It is comforting to think that the same irritations plagued them as us. So, on those rare occasions where the bad behavior of others intrudes on my increasingly good mood – and my mood improves every day of Advent – I think “how Scrooge of you” and then wish a visit from the Ghost of Christmas Yet to Come on them.

    So, Happy Holidays TAC! May you all find peace and joy in the company of those you love.

  4. Bob, Happy Holy Day! Perfect, I did not know that, but certainly will remember it. Thank you!

    DMinor, Hitting the ceiling over sin! Good one. This little saint always makes me smile, as does the artist’s depiction of her. :-)

    PM, succession! I succeed from shopping malls.

    G-Veg, Happy Holidays to you too. Yes, it would be good to watch that movie.

    Hope you all are having a great weekend.

  5. More annoying is the “no one knows when Jesus was really born. You, know they chose December 25th because it was a pagan holiday.”

    Yep. I do know that. Thank you ever so much for sharing your knowledge with me. Merry Christmas, on whatever day you ecide to celebrate it.

  6. I believe the X in X mass is fom the Greek alphabet. and represents the letter Chi,
    the first letter of Christos. Perhaps not as blasphemous as you think since X or Chi has been used for hundreds of years in religious writings even to the extent of Xtians as an abreviation of Christians.

    Happy Holy Day!!

  7. I like to say ‘Have a happy and meaning full Advent’, ‘Have a blessed and joy filled Christmas’ and a ‘have a happy and healthy new year’.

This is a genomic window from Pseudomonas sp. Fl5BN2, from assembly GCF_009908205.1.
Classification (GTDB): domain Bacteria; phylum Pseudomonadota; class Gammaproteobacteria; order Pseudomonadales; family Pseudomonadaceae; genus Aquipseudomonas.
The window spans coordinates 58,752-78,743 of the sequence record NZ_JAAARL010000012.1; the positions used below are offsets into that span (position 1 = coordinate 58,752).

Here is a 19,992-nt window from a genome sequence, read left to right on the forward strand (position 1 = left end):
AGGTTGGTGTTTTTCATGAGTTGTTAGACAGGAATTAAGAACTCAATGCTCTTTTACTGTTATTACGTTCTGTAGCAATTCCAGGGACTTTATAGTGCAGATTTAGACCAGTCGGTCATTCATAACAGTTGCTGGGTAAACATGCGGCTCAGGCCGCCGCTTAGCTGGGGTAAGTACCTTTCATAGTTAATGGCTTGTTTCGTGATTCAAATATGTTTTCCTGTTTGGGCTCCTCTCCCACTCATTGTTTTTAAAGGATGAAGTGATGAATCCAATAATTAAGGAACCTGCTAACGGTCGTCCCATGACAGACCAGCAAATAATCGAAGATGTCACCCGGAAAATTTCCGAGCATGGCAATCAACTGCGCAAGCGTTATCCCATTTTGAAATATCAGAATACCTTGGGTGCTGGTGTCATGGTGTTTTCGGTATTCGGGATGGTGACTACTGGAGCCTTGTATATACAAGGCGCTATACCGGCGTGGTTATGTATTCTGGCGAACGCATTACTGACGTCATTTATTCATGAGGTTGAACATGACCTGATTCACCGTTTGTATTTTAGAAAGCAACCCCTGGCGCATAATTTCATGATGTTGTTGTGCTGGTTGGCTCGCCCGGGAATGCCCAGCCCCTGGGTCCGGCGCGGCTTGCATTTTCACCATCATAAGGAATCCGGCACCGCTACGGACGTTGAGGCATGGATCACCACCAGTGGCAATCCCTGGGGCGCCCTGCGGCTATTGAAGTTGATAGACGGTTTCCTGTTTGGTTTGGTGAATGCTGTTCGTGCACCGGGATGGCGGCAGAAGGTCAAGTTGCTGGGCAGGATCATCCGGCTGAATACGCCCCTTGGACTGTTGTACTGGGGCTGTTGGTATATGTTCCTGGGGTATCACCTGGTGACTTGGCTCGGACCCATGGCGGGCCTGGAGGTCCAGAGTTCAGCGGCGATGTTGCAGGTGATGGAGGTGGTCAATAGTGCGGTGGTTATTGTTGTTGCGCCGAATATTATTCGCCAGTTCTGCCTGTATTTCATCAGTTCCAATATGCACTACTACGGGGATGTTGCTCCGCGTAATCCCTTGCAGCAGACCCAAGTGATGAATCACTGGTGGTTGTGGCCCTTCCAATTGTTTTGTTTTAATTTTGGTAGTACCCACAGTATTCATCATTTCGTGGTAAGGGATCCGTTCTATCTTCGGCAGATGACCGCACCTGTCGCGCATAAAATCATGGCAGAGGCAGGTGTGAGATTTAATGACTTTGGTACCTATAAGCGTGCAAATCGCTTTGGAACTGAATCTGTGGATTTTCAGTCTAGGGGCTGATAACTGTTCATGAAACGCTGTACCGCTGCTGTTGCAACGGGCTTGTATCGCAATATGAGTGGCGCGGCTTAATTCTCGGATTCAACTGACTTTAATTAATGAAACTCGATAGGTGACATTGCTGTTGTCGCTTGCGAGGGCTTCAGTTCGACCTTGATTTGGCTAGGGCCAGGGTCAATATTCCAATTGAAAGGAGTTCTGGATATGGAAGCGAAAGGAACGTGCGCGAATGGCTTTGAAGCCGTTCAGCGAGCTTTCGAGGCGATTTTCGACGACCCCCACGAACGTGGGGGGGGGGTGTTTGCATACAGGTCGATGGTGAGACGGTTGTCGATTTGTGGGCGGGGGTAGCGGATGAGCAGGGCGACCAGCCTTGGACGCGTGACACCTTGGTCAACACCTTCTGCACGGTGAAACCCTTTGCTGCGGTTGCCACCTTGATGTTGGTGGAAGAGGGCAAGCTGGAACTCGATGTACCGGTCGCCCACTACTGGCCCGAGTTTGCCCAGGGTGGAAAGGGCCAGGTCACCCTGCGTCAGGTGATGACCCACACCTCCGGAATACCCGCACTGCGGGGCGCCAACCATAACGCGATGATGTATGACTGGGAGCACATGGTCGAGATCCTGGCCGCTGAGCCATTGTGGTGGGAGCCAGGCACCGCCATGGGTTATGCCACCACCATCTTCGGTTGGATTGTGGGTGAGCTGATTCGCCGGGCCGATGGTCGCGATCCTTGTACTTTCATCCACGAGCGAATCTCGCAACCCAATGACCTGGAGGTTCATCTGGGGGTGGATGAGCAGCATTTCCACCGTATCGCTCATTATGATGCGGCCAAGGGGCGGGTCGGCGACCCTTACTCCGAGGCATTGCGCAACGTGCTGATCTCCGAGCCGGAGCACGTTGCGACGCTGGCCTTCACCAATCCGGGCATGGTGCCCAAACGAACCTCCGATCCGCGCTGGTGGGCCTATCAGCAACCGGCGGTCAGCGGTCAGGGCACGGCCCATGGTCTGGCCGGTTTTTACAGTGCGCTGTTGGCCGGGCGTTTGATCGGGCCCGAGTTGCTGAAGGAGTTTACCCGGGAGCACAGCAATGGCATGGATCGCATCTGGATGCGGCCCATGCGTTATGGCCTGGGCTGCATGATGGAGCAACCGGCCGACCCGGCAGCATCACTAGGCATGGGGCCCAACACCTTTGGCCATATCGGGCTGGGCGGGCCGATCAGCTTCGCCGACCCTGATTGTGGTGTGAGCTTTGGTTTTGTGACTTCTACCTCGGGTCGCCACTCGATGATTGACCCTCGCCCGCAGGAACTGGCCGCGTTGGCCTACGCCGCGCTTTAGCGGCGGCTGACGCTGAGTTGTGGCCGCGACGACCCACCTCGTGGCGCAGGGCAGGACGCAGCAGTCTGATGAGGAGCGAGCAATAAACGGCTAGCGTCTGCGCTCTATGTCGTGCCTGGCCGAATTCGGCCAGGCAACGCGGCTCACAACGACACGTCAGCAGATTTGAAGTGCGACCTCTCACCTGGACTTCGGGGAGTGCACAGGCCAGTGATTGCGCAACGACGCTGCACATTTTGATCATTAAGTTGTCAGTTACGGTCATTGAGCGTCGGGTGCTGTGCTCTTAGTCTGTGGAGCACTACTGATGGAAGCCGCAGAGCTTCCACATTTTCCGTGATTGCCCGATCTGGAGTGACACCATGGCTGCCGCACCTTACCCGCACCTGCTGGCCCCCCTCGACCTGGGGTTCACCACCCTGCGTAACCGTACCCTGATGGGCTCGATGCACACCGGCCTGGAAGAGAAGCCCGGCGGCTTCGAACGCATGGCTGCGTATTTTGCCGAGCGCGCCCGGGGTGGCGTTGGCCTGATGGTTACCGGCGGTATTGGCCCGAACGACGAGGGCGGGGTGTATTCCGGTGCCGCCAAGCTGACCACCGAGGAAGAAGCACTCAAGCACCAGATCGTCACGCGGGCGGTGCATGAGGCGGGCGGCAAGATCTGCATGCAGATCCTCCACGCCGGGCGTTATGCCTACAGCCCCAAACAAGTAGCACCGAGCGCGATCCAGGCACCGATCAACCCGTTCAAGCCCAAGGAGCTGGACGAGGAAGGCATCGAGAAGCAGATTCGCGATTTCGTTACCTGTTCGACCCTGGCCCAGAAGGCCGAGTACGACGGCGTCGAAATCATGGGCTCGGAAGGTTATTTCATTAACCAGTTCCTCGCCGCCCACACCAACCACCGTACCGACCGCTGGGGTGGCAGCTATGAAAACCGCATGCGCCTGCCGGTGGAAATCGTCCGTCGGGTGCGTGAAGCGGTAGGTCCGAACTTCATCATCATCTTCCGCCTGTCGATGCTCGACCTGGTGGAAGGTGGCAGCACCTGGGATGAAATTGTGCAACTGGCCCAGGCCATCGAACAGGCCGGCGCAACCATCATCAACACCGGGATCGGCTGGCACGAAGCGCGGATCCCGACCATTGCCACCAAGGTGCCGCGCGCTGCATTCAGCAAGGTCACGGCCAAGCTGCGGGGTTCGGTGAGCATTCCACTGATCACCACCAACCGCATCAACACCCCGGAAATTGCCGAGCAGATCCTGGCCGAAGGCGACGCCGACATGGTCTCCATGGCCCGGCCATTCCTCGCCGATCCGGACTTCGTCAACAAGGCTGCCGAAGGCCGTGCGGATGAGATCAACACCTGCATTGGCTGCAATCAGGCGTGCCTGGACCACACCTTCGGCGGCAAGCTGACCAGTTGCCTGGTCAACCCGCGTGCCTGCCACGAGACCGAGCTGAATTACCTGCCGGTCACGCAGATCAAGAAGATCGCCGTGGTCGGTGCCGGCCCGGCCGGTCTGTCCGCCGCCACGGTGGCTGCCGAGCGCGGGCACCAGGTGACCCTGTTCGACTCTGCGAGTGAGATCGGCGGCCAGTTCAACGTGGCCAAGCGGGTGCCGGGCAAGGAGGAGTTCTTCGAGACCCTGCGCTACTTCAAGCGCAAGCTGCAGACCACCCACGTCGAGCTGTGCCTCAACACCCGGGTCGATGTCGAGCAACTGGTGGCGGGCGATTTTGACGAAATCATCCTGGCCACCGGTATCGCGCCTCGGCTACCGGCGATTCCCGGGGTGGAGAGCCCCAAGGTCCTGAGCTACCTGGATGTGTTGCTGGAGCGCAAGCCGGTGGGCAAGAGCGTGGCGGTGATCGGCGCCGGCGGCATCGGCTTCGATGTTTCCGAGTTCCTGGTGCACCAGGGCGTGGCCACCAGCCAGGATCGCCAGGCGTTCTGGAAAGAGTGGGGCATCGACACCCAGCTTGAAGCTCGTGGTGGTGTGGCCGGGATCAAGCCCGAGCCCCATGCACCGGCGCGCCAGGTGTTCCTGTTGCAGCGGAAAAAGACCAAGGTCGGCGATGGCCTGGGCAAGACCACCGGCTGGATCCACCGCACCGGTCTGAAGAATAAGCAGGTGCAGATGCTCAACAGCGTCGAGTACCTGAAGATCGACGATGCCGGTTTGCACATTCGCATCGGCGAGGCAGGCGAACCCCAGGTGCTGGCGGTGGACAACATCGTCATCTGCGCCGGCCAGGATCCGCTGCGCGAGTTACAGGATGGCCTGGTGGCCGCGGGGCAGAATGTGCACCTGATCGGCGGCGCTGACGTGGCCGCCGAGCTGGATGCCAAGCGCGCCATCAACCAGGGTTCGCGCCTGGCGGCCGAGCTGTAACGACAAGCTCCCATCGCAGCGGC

I see Advent as an opportunity to renew the spiritual journey inward following Mary and Joseph as they travel to Bethlehem where as we travel we empty our hearts to be filled by Him.

  8. Oh my goodness! How absolutely refreshing to see an open acknowledgment of the “stinkiness” of craven commercialism in and even before the Holy Season of Anticipation, Advent. I for one do my Christmas buying only in the last 2-3 days before Christmas. The time before that is for soul-searching, preparing for a New Beginning in Christ. The joy of waiting. The peace of fasting in anticipation of the Feast. Living with Mary our Mother and her most chaste spouse St. Joseph in their humble faith and obedience…

  9. Some fun urban or guerrilla art might improve the appearance of “Xmas”: carefully draw or paint a “P” atop the “X” to make the Chi-Rho. No vandalism advocated. . . Just sayin’, bro. . . :-)

  10. Proving once again the truth of what C.S. Lewis wrote in 1957: